With a Congress and an administration too fond of tax cuts and spending to solve the growing budget deficit, the tax gap has become a more convenient focus for deficit reduction. With the tax gap, the Congress can urge action by the Internal Revenue Service without having to figure out what to do itself.The IRS estimates that the tax gap is $345 billion, which, if collected, could make a significant dent in the projected annual deficit, which is now approaching $500 billion.

Yet, even while pushing some of the deficit reduction burden off to the IRS, Congress is also making it difficult for the IRS to reduce the tax gap most efficiently. Budget restraints on the IRS have resulted in the agency not being able to spend as much on enforcement as it would like, even though dollars spent on enforcement are more than offset by increased revenue.

The IRS's push for better information to address small business compliance has been hampered by congressional members concerned about placing further cost burdens on small business. Congress may, however, be more open toward trying to close the tax gap through tighter regulation of tax return preparers, whose lobby on Capitol Hill may not be as strong.

The tax gap

The most recent estimate of the tax gap is based on a study undertaken by the IRS of the 2001 tax year. In February 2006, the IRS estimated that the tax gap was growing and currently stood at around $345 billion. The IRS's current collection efforts reduce the tax gap to just below $300 billion. The Treasury Inspector General for Tax Administration has pointed to some flaws in the IRS study that might indicate that the actual tax gap is even higher than the IRS estimate.

The IRS study attributes the tax gap to three basic sources: underreporting ($283 billion), nonfiling ($30 billion) and underpayment ($32 billion). The underreporting comes primarily from individual income tax returns, with lesser amounts attributable to employment taxes, corporate income taxes, and estate and excise taxes.

The main components of the individual income tax underreporting are underreported business income ($83 billion to $99 billion); underreported non-business income ($42 billion to $57 billion); and overstated adjustments, deductions, exemptions and credits ($25 billion to $30 billion).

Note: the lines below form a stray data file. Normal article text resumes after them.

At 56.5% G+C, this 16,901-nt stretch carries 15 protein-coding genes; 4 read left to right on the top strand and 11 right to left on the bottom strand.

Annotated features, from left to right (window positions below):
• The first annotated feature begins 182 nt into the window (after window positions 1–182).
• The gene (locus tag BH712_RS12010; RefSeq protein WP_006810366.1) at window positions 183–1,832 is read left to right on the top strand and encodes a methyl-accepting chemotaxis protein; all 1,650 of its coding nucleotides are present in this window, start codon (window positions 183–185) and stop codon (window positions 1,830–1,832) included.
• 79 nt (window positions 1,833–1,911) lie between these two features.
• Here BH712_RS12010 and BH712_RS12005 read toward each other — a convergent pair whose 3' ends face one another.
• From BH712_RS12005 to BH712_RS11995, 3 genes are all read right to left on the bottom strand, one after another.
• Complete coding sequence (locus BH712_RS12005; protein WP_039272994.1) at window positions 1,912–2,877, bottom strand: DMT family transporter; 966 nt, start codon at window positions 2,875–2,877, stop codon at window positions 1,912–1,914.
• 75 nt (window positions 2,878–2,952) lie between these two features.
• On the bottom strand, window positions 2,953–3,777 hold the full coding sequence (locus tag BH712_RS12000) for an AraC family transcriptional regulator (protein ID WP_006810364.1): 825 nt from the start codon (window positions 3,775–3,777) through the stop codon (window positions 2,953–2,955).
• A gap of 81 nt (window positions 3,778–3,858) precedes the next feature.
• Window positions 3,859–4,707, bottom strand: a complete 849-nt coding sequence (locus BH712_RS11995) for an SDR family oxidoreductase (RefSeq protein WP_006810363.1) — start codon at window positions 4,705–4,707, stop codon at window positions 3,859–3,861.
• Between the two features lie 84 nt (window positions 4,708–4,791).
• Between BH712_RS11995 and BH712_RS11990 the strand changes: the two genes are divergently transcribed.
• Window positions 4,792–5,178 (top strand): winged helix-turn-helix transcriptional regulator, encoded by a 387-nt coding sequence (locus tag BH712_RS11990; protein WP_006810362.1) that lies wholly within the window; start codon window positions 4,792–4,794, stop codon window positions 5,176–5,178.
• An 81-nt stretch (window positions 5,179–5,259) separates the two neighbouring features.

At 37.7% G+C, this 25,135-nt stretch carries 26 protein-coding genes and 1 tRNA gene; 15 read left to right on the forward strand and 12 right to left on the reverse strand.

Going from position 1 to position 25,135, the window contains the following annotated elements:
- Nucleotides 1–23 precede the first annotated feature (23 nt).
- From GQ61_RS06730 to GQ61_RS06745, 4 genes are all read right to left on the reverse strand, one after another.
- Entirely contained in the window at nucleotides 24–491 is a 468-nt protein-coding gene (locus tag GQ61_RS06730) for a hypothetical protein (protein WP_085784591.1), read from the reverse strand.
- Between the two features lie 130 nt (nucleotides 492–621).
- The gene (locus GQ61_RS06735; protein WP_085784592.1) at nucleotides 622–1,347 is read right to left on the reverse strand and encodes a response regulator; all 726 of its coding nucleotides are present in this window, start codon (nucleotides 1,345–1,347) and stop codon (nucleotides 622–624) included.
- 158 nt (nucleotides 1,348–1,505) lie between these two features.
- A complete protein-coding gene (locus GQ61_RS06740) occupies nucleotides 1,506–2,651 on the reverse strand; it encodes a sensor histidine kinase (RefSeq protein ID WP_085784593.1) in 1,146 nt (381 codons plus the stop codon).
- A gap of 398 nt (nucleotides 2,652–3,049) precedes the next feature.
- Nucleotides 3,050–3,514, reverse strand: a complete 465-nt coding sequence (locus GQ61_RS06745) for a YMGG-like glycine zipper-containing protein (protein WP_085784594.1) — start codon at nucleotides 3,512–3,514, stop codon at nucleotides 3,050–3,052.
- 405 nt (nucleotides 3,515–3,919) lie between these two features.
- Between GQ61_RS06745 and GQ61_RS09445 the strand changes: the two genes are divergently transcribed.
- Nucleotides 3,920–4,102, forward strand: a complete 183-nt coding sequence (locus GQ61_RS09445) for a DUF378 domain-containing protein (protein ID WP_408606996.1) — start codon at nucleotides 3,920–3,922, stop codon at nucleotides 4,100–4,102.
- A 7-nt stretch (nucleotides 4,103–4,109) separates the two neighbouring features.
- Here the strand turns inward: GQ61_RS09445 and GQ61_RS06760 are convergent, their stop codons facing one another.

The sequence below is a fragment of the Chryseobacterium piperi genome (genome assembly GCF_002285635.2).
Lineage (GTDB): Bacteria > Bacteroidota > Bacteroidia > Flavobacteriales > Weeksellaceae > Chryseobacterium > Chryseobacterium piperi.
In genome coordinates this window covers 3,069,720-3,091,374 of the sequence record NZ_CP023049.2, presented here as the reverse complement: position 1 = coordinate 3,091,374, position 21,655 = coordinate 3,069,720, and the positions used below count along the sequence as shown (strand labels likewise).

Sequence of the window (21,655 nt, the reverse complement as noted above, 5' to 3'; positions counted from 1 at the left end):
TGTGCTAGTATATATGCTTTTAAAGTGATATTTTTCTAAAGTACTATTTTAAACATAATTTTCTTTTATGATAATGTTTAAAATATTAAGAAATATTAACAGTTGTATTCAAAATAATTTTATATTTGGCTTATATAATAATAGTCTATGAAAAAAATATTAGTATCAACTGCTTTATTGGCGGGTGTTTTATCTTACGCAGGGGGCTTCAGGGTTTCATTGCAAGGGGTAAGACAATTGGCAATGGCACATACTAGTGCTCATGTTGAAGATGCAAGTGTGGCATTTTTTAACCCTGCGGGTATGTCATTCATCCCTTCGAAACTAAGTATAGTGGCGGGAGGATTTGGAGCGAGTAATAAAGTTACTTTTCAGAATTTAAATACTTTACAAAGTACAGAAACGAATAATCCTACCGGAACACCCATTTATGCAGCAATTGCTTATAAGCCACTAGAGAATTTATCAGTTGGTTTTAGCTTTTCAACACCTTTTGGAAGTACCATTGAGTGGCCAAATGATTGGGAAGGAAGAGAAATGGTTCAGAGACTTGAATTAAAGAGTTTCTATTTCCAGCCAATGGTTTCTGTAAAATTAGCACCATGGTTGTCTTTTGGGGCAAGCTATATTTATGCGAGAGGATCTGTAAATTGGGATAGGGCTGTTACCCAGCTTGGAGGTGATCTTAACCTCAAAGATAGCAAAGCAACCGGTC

The percentage of noncompliance estimated from these numbers is around 15 percent to 16.6 percent of the true tax liability. This is an increase from the last study, done in 1998, when the noncompliance rate was estimated at 14.9 percent. Sen. Max Baucus, D-Mont., has challenged the IRS to get the compliance rate up to 90 percent, i.e. the noncompliance rate down to 10 percent.

The study alone will help the IRS better target its existing enforcement dollars to get the most return for the investment. The study also points to areas where the IRS might need additional tools and resources.

Not too surprisingly, compliance is highest where there is third-party reporting and/or withholding. The IRS estimates that only 1.5 percent of income reported on a W-2 form is misreported on a tax return.

The study identified several areas, however, where compliance is getting worse:

* Reporting of proprietor income and expenses, such as gross receipts, bad debts and vehicle expenses;

* Reporting of net income from flow-through entities, such as partnerships and S corporations; and,

* Reporting of various types of deductions.

IRS response

The IRS has suggested a multi-pronged approach to attack the compliance problem. It is requesting more dollars from the Congress for enforcement. It is promoting private debt collection in recognition that its enforcement budget requests have often not been met. It is proposing new small business reporting requirements. Taxpayer Advocate Nina Olson has proposed back-up withholding on payments to independent contractors.

All of these suggestions seem focused on attacking the noncompliance problem where it is most severe. The congressional response to these proposals has been less than enthusiastic.

After years of short-changing the IRS on its budget requests and pushing taxpayer service at the expense of enforcement, Congress is starting to do better at getting the IRS some increased enforcement dollars. In part, the IRS is making internal allocations of resources back toward enforcement. But Congress has also come closer recently to giving the IRS the money that it is requesting to do its job. Then again, some speculate that IRS leadership has sufficient political acumen to request only what it feels it can get from Congress, rather than what it really needs.